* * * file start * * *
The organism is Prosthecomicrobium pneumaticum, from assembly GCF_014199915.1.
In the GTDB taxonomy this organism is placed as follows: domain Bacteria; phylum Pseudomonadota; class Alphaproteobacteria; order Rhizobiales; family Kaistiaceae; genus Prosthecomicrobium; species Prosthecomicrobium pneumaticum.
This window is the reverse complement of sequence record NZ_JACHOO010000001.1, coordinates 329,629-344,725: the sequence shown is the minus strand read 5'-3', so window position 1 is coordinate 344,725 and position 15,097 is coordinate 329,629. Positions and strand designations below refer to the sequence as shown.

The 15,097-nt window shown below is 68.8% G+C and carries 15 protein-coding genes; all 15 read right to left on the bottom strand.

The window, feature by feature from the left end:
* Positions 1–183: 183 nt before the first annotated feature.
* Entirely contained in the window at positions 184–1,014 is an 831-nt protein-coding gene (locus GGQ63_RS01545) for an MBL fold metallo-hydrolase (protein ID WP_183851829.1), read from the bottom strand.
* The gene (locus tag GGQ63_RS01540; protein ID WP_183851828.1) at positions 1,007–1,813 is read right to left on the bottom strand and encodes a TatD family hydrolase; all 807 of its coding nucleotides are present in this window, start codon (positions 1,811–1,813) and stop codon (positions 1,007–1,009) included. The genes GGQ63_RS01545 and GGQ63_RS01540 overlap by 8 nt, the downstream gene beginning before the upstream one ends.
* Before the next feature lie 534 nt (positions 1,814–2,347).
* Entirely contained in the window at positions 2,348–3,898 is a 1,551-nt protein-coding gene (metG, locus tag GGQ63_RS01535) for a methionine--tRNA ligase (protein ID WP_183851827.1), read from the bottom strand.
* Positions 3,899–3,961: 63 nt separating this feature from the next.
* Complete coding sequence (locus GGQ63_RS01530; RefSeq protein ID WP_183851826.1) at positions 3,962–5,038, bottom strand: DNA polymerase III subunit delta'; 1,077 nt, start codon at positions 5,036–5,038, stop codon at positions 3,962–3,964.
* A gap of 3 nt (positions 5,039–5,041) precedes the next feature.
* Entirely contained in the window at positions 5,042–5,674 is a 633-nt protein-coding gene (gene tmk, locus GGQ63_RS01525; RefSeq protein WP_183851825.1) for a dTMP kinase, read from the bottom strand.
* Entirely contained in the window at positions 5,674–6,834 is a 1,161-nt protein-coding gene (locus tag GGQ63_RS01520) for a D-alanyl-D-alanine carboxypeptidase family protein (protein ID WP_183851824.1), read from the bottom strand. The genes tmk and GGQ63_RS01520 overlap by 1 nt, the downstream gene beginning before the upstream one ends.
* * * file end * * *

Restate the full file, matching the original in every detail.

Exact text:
The organism is Prosthecomicrobium pneumaticum, from assembly GCF_014199915.1.
In the GTDB taxonomy this organism is placed as follows: domain Bacteria; phylum Pseudomonadota; class Alphaproteobacteria; order Rhizobiales; family Kaistiaceae; genus Prosthecomicrobium; species Prosthecomicrobium pneumaticum.
This window is the reverse complement of sequence record NZ_JACHOO010000001.1, coordinates 329,629-344,725: the sequence shown is the minus strand read 5'-3', so window position 1 is coordinate 344,725 and position 15,097 is coordinate 329,629. Positions and strand designations below refer to the sequence as shown.

The 15,097-nt window shown below is 68.8% G+C and carries 15 protein-coding genes; all 15 read right to left on the bottom strand.

The window, feature by feature from the left end:
* Positions 1–183: 183 nt before the first annotated feature.
* Entirely contained in the window at positions 184–1,014 is an 831-nt protein-coding gene (locus GGQ63_RS01545) for an MBL fold metallo-hydrolase (protein ID WP_183851829.1), read from the bottom strand.
* The gene (locus tag GGQ63_RS01540; protein ID WP_183851828.1) at positions 1,007–1,813 is read right to left on the bottom strand and encodes a TatD family hydrolase; all 807 of its coding nucleotides are present in this window, start codon (positions 1,811–1,813) and stop codon (positions 1,007–1,009) included. The genes GGQ63_RS01545 and GGQ63_RS01540 overlap by 8 nt, the downstream gene beginning before the upstream one ends.
* Before the next feature lie 534 nt (positions 1,814–2,347).
* Entirely contained in the window at positions 2,348–3,898 is a 1,551-nt protein-coding gene (metG, locus tag GGQ63_RS01535) for a methionine--tRNA ligase (protein ID WP_183851827.1), read from the bottom strand.
* Positions 3,899–3,961: 63 nt separating this feature from the next.
* Complete coding sequence (locus GGQ63_RS01530; RefSeq protein ID WP_183851826.1) at positions 3,962–5,038, bottom strand: DNA polymerase III subunit delta'; 1,077 nt, start codon at positions 5,036–5,038, stop codon at positions 3,962–3,964.
* A gap of 3 nt (positions 5,039–5,041) precedes the next feature.
* Entirely contained in the window at positions 5,042–5,674 is a 633-nt protein-coding gene (gene tmk, locus GGQ63_RS01525; RefSeq protein WP_183851825.1) for a dTMP kinase, read from the bottom strand.
* Entirely contained in the window at positions 5,674–6,834 is a 1,161-nt protein-coding gene (locus tag GGQ63_RS01520) for a D-alanyl-D-alanine carboxypeptidase family protein (protein ID WP_183851824.1), read from the bottom strand. The genes tmk and GGQ63_RS01520 overlap by 1 nt, the downstream gene beginning before the upstream one ends.